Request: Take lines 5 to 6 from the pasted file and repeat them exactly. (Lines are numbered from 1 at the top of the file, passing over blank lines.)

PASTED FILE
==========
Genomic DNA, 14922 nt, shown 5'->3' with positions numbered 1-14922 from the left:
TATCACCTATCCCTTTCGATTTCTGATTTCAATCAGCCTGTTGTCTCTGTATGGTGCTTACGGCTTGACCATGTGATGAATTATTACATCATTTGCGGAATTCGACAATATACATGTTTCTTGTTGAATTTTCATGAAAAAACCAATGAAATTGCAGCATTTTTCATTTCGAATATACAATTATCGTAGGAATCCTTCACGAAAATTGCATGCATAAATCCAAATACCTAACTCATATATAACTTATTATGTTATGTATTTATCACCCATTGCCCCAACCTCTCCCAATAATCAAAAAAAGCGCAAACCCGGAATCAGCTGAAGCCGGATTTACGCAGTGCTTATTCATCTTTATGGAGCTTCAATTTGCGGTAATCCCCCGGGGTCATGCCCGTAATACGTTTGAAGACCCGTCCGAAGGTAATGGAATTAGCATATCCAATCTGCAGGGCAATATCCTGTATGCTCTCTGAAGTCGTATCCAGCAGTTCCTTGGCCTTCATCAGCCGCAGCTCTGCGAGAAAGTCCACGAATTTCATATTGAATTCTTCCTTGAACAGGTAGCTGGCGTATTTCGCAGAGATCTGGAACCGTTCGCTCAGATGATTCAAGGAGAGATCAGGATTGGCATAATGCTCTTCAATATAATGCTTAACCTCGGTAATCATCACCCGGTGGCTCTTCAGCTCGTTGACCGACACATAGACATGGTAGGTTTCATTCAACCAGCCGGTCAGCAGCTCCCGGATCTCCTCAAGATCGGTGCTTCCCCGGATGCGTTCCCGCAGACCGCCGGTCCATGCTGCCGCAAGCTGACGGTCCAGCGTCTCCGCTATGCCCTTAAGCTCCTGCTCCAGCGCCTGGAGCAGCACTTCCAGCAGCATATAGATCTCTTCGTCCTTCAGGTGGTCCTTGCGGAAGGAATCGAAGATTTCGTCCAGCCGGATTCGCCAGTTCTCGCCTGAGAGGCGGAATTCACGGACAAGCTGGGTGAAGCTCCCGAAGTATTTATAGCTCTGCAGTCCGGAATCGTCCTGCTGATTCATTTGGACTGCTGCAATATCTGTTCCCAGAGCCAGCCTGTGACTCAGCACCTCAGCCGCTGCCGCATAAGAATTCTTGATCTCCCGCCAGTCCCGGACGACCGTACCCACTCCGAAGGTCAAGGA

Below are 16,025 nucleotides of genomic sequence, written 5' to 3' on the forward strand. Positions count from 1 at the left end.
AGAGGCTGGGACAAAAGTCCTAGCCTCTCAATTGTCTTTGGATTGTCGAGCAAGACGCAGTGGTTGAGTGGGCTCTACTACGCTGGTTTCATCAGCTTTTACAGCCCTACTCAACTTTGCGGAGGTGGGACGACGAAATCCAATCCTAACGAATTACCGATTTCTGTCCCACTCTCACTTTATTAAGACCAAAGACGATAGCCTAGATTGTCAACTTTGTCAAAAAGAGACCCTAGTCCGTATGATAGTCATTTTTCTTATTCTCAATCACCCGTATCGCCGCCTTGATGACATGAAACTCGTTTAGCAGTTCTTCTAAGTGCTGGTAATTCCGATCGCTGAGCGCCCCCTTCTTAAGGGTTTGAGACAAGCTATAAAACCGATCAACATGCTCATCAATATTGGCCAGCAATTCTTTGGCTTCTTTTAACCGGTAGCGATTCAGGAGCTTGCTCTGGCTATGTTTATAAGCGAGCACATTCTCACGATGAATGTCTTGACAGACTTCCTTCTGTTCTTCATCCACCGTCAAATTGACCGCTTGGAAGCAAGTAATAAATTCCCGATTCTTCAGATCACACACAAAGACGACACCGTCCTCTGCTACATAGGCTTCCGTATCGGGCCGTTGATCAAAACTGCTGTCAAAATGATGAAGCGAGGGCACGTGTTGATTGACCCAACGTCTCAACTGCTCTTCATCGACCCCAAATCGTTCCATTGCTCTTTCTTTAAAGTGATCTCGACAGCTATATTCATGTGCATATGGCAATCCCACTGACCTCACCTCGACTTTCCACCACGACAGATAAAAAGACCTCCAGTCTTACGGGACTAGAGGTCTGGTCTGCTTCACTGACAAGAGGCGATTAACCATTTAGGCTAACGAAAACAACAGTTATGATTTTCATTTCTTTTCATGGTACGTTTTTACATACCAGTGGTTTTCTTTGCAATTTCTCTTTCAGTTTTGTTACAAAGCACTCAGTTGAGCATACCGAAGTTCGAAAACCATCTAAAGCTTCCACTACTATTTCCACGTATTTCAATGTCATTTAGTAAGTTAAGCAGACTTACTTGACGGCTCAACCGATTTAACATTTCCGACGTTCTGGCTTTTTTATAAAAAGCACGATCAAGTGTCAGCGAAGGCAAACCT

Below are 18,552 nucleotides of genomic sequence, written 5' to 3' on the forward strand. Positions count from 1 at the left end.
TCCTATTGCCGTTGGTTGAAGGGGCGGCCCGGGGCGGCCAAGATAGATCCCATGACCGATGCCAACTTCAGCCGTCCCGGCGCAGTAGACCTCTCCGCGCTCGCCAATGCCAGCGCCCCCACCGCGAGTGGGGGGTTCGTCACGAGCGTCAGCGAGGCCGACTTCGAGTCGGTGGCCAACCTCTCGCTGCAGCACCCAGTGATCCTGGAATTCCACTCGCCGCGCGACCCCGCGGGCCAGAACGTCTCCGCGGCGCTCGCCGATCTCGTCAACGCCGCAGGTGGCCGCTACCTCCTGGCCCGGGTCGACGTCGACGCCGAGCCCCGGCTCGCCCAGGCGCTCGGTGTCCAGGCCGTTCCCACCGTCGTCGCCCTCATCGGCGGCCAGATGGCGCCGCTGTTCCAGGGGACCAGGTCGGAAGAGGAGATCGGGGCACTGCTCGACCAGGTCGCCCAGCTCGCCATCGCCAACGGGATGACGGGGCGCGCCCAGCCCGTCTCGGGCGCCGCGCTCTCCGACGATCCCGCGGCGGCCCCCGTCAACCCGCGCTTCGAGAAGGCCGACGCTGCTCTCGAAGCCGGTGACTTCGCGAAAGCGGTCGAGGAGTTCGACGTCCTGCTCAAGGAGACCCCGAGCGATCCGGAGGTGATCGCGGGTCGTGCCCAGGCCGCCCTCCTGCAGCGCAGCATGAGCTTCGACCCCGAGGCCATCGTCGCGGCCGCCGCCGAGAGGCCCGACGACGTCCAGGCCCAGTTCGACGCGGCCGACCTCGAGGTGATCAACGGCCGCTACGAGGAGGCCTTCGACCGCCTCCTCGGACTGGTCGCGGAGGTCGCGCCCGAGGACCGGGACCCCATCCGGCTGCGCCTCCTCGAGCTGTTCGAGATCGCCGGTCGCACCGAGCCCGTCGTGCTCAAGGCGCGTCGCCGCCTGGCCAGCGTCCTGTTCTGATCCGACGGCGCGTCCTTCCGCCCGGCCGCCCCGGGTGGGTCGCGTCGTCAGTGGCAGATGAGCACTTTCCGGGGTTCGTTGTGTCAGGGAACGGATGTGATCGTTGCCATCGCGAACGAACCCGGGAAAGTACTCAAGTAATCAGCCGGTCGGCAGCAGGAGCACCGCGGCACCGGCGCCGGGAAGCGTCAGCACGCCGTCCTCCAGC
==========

Below are 18,552 nucleotides of genomic sequence, written 5' to 3' on the forward strand. Positions count from 1 at the left end.
TCCTATTGCCGTTGGTTGAAGGGGCGGCCCGGGGCGGCCAAGATAGATCCCATGACCGATGCCAACTTCAGCCGTCCCGGCGCAGTAGACCTCTCCGCGCTCGCCAATGCCAGCGCCCCCACCGCGAGTGGGGGGTTCGTCACGAGCGTCAGCGAGGCCGACTTCGAGTCGGTGGCCAACCTCTCGCTGCAGCACCCAGTGATCCTGGAATTCCACTCGCCGCGCGACCCCGCGGGCCAGAACGTCTCCGCGGCGCTCGCCGATCTCGTCAACGCCGCAGGTGGCCGCTACCTCCTGGCCCGGGTCGACGTCGACGCCGAGCCCCGGCTCGCCCAGGCGCTCGGTGTCCAGGCCGTTCCCACCGTCGTCGCCCTCATCGGCGGCCAGATGGCGCCGCTGTTCCAGGGGACCAGGTCGGAAGAGGAGATCGGGGCACTGCTCGACCAGGTCGCCCAGCTCGCCATCGCCAACGGGATGACGGGGCGCGCCCAGCCCGTCTCGGGCGCCGCGCTCTCCGACGATCCCGCGGCGGCCCCCGTCAACCCGCGCTTCGAGAAGGCCGACGCTGCTCTCGAAGCCGGTGACTTCGCGAAAGCGGTCGAGGAGTTCGACGTCCTGCTCAAGGAGACCCCGAGCGATCCGGAGGTGATCGCGGGTCGTGCCCAGGCCGCCCTCCTGCAGCGCAGCATGAGCTTCGACCCCGAGGCCATCGTCGCGGCCGCCGCCGAGAGGCCCGACGACGTCCAGGCCCAGTTCGACGCGGCCGACCTCGAGGTGATCAACGGCCGCTACGAGGAGGCCTTCGACCGCCTCCTCGGACTGGTCGCGGAGGTCGCGCCCGAGGACCGGGACCCCATCCGGCTGCGCCTCCTCGAGCTGTTCGAGATCGCCGGTCGCACCGAGCCCGTCGTGCTCAAGGCGCGTCGCCGCCTGGCCAGCGTCCTGTTCTGATCCGACGGCGCGTCCTTCCGCCCGGCCGCCCCGGGTGGGTCGCGTCGTCAGTGGCAGATGAGCACTTTCCGGGGTTCGTTGTGTCAGGGAACGGATGTGATCGTTGCCATCGCGAACGAACCCGGGAAAGTACTCAAGTAATCAGCCGGTCGGCAGCAGGAGCACCGCGGCACCGGCGCCGGGAAGCGTCAGCACGCCGTCCTCCAGC